Urethral Reconstruction After Failed Urethral Stents

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© Springer Nature Switzerland AG 2020
F. E. Martins et al. (eds.)Textbook of Male Genitourethral Reconstructionhttps://doi.org/10.1007/978-3-030-21447-0_27

27. Surgical Urethral Reconstruction After Failed Urethral Stents

Javier C. Angulo1  , Reynaldo Gomez2  , Dmitriy Nikolavsky3   and Francisco E. Martins4  

Clinical Department, Faculty of Biomedical Sciences, Hospital Universitario de Getafe, Universidad Europea de Madrid, Madrid, Spain

Universidad Andres Bello, Hospital del Trabajador, Santiago, Chile

Department of Urology, SUNY Upstate Medical University, Syracuse, NY, USA

Department of Urology, University of Lisbon, School of Medicine, CHLN/Hospital Santa Maria, Lisbon, Portugal



Javier C. Angulo (Corresponding author)


Reynaldo Gomez


Dmitriy Nikolavsky


Francisco E. Martins


Urethral stentUrethroplastyUroLumeMemokathSurgical techniqueResults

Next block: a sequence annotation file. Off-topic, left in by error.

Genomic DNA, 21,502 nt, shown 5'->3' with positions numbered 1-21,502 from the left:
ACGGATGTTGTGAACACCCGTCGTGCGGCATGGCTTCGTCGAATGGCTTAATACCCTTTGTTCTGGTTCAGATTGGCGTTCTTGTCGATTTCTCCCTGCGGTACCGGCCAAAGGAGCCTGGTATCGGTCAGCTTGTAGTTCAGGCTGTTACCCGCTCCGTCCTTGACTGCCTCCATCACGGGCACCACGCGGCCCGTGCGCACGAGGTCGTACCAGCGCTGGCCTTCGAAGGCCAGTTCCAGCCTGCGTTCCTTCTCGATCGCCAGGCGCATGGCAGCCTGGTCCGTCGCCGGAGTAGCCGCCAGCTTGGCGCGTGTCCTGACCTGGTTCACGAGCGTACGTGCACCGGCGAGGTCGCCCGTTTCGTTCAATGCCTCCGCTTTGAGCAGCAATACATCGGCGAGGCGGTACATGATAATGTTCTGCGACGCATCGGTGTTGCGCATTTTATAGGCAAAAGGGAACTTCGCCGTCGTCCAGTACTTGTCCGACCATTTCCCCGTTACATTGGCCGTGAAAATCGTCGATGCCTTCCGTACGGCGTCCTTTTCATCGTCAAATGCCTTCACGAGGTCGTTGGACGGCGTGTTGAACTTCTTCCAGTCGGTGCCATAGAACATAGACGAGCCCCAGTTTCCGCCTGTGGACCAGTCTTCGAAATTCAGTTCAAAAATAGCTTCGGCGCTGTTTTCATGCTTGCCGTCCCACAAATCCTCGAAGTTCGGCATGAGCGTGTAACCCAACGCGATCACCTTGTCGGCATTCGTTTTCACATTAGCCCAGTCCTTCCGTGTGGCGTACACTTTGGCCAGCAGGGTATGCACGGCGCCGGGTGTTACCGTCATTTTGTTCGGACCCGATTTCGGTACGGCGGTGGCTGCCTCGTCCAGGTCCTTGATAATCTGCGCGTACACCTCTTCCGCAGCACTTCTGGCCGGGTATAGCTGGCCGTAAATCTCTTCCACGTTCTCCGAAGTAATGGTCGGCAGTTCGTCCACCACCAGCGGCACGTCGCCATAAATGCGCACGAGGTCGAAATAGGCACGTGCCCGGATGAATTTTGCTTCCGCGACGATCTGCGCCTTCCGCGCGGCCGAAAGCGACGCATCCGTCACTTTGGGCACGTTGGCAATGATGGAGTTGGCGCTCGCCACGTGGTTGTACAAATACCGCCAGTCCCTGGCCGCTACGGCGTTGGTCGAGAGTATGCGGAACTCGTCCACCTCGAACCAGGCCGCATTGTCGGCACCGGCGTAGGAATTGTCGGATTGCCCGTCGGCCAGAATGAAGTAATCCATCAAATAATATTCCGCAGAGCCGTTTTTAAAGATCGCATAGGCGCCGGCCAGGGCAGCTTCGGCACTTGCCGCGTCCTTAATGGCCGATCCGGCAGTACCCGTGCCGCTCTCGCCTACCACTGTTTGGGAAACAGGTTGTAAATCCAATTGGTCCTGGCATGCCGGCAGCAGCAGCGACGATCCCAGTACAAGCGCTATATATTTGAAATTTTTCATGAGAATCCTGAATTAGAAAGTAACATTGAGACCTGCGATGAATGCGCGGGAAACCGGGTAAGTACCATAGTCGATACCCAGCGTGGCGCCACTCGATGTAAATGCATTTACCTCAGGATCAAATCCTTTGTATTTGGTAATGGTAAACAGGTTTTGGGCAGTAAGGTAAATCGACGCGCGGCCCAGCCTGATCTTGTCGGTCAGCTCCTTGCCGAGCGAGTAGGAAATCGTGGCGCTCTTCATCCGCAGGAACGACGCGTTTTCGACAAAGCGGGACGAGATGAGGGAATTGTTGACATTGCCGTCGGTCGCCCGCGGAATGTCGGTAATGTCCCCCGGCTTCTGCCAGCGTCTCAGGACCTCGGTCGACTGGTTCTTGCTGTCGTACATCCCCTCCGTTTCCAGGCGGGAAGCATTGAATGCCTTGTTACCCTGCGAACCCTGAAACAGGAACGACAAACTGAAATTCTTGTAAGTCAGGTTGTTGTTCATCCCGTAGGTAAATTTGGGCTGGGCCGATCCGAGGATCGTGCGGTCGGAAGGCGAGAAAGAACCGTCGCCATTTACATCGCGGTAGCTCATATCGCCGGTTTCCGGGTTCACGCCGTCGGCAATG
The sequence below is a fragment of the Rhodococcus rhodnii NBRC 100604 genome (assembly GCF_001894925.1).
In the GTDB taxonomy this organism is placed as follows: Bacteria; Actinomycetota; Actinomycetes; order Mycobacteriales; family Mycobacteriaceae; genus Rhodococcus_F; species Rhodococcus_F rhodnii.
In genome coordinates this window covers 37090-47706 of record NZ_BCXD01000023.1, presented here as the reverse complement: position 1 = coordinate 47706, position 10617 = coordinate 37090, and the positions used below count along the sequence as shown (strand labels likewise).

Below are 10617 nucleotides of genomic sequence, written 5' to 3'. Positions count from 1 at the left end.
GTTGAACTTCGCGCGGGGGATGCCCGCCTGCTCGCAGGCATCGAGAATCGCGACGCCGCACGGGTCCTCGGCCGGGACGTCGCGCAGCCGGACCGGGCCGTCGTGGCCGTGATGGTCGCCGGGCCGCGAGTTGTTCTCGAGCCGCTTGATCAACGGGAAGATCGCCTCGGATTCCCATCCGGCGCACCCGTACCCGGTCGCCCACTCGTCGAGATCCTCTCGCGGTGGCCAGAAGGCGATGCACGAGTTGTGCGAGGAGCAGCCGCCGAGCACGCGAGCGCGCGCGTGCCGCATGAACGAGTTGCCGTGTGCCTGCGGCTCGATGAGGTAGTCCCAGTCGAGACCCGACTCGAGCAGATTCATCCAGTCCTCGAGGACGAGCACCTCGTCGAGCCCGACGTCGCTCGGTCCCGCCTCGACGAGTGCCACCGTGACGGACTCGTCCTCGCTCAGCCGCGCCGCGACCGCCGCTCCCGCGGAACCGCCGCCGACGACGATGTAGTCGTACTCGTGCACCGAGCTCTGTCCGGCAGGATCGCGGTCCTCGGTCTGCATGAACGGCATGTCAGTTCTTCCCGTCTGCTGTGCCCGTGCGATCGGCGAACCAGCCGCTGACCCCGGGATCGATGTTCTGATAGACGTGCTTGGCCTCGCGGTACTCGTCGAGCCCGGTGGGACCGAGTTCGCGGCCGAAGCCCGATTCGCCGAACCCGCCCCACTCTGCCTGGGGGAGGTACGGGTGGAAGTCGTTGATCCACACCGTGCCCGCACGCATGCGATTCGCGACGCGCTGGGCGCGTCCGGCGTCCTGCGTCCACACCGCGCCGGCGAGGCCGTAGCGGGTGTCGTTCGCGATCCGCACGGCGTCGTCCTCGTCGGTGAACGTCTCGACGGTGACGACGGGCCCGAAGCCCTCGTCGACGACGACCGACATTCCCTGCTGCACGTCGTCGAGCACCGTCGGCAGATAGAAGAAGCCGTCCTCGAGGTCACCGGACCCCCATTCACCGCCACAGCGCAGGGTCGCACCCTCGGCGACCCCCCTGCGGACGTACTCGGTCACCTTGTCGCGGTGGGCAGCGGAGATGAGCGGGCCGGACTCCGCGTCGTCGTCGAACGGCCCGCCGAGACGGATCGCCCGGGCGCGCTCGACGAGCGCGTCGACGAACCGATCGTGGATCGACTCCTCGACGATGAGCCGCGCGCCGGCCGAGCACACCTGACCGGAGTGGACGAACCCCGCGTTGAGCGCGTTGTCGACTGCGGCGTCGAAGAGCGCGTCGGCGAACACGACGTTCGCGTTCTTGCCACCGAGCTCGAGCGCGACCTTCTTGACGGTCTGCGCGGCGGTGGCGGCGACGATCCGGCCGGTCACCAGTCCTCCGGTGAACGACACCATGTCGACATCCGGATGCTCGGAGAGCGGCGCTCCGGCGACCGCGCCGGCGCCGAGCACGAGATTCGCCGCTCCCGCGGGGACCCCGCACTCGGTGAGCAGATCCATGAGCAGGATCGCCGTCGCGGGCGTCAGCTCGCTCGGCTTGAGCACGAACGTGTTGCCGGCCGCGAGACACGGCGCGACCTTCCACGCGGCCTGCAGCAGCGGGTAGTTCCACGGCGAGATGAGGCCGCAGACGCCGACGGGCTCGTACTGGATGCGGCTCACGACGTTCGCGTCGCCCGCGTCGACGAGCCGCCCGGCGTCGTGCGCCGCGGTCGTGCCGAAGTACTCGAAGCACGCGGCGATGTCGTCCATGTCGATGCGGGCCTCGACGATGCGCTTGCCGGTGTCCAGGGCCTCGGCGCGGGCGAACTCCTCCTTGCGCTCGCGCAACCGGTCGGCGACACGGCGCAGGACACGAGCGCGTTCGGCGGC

27.1 Use of Stents for Urethral Stricture

Urethral strictures are typically caused by inflammation or trauma. Endoscopic treatments of a urethral stricture is a controversial issue as the success of different endoluminal therapeutical options depends on numerous factors related to the procedure type, the stricture etiology, length and location, the degree of spongiofibrosis and the magnitude of the inelastic scar within stricture. Visual urethrotomy evolving full-thickness incisions through the depth of the scar or urethral dilatation also result in further scarring after damage of epithelium, spongiosal tissue and surrounding muscle fibers.